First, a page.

• I send a Facebook message to a bereaved friend. She doesn't respond for two days. I think it's because she thinks I am a nuisance.
If I were reading this in someone else's blog I would probably laugh. It's obvious even to me that people are just living their lives. They're not being silent to punish me. The adult me knows that. The little kid me doesn't.

Here are some legitimate reasons why other people might be silent:
  • They are busy doing things besides texting. Like reading or sleeping or camping.
  • They are spending time alone, in quiet.
  • They are grieving.
  • They feel guilty or ashamed or embarrassed or afraid.

"Outgoing" silence is a different matter. I do this a lot. I'm a talker, but not always.

Here are some reasons why I might be silent:
  •  I am writing. This blogging business takes time and care, and so does the other writing I do. I am within myself and there is no room for anyone else in there.
  • I am having a conversation. I rarely answer my phone when I'm sitting face to face with someone else. I want my complete attention to be on what's going on between us.
  • I am keeping a confidence. In the vault of my heart I carry the secrets of my family and friends. Not the "elephant in the living room" kind, where we keep the conversation light and just don't talk about important stuff, but the secrets that keep people awake in the night until they find someone safe they can tell who will hear them without judging. Listening to someone else, and carrying their confidences, is just about the most important gift I can give them.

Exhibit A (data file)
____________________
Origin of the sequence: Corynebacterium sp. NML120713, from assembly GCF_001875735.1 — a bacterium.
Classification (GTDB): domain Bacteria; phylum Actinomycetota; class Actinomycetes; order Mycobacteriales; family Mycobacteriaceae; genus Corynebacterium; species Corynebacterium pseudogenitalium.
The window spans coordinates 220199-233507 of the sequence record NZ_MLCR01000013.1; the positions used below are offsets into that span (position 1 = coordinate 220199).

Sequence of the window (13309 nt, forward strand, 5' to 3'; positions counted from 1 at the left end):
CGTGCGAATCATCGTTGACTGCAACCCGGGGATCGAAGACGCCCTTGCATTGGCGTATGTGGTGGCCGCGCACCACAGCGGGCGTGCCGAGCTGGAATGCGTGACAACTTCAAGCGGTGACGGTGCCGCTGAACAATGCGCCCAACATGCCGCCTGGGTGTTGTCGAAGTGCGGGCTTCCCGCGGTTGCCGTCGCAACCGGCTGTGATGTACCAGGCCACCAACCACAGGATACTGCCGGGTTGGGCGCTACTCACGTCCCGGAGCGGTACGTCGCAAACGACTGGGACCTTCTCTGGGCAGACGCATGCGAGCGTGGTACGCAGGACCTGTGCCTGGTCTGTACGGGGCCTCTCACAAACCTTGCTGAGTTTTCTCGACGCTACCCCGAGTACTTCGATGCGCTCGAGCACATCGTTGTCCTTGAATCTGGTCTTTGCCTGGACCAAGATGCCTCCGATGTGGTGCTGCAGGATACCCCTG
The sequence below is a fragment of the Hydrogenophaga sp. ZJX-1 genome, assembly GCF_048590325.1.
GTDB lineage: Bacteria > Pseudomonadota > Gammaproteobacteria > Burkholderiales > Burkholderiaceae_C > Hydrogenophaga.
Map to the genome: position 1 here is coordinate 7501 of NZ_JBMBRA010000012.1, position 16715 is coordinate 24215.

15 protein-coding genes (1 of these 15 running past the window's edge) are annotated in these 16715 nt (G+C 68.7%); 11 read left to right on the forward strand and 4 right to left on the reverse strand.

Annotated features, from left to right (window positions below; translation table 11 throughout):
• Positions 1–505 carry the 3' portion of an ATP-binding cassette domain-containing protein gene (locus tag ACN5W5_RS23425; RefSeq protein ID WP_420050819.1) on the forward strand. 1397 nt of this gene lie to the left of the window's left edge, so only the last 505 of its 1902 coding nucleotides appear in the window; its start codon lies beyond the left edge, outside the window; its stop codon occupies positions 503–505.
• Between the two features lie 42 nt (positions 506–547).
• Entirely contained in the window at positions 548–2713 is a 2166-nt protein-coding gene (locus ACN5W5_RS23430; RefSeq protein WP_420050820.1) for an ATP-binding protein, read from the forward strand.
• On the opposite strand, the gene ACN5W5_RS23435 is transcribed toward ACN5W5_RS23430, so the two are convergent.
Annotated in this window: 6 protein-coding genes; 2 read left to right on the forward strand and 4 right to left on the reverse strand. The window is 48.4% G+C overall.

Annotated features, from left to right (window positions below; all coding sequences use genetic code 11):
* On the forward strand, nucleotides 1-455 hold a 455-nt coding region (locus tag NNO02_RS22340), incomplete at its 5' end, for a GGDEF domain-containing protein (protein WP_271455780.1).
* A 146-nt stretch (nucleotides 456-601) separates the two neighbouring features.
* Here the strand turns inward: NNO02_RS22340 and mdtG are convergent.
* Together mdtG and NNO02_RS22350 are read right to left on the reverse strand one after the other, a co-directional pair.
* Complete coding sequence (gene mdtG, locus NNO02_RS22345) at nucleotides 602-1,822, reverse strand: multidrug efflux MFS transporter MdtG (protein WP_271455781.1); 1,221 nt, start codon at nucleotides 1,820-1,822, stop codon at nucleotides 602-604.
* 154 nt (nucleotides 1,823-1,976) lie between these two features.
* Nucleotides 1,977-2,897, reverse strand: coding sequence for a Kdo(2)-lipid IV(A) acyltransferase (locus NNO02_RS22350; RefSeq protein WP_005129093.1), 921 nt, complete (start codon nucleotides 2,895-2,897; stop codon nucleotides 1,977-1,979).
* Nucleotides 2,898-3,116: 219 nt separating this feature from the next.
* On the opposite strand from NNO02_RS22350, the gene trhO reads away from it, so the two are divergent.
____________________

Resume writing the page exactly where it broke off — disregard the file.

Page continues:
Recently I discovered a secret someone else has carried for nearly 40 years. I do not even know the person, but I know how important my silence is to them, and I will remain that way unless they choose to talk about it.

I am a grownup now, and I know the silence of others is not about me. It is about them.

Friday, May 13, 2016


I am finally home in Washington, in body and mind and spirit. It took over two weeks this year, longer than usual. That might be because we stayed longer - three weeks longer than the four months we stayed last year. I need to remember, for next year.

I had interesting comments to last week's post called "Adrift":

Mona said, "I had turned to one of my sage friends during a period of angst, looking for consolation and commiseration. She said, 'Good. Stay with it and see where it takes you.' And like you expected, trust that you are just where you belong."

Tom said, "Thank you for this post which reminds me that we all have the same problems. Transitions are often difficult, and it's hard to give up things, whether they are favorite activities or piles of old stuff that often hold so many memories."

Jann said, "Any change can be hard. It's a process. I try to remember that each stage of change brings its own challenges. It gets even more complicated when you go through a lot of different changes at the same time and need to work through the stages for each of them. I have to reassure myself when I feel nervous or unsure that it's just the process...ride the wave, you don't know where it will take you."